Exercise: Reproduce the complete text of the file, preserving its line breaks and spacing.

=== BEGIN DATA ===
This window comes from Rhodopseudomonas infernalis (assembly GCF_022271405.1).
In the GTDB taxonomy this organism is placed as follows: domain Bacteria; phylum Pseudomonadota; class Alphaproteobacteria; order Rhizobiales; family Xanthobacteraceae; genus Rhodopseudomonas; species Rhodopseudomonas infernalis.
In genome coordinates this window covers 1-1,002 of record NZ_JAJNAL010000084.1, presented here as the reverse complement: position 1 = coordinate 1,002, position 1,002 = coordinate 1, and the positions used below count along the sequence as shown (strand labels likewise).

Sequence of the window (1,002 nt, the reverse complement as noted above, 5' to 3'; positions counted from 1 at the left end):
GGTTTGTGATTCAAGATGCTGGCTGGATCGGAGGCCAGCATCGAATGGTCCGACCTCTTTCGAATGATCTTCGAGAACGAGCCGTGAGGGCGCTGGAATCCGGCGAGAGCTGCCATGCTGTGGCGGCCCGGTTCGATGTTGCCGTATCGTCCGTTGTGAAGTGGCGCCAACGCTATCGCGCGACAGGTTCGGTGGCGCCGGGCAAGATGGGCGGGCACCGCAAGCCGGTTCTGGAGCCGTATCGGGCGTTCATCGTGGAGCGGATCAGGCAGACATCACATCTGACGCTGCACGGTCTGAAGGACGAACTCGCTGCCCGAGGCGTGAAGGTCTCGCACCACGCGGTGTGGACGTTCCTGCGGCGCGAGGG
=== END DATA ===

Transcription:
This window comes from Rhodopseudomonas infernalis (assembly GCF_022271405.1).
In the GTDB taxonomy this organism is placed as follows: domain Bacteria; phylum Pseudomonadota; class Alphaproteobacteria; order Rhizobiales; family Xanthobacteraceae; genus Rhodopseudomonas; species Rhodopseudomonas infernalis.
In genome coordinates this window covers 1-1,002 of record NZ_JAJNAL010000084.1, presented here as the reverse complement: position 1 = coordinate 1,002, position 1,002 = coordinate 1, and the positions used below count along the sequence as shown (strand labels likewise).

Sequence of the window (1,002 nt, the reverse complement as noted above, 5' to 3'; positions counted from 1 at the left end):
GGTTTGTGATTCAAGATGCTGGCTGGATCGGAGGCCAGCATCGAATGGTCCGACCTCTTTCGAATGATCTTCGAGAACGAGCCGTGAGGGCGCTGGAATCCGGCGAGAGCTGCCATGCTGTGGCGGCCCGGTTCGATGTTGCCGTATCGTCCGTTGTGAAGTGGCGCCAACGCTATCGCGCGACAGGTTCGGTGGCGCCGGGCAAGATGGGCGGGCACCGCAAGCCGGTTCTGGAGCCGTATCGGGCGTTCATCGTGGAGCGGATCAGGCAGACATCACATCTGACGCTGCACGGTCTGAAGGACGAACTCGCTGCCCGAGGCGTGAAGGTCTCGCACCACGCGGTGTGGACGTTCCTGCGGCGCGAGGG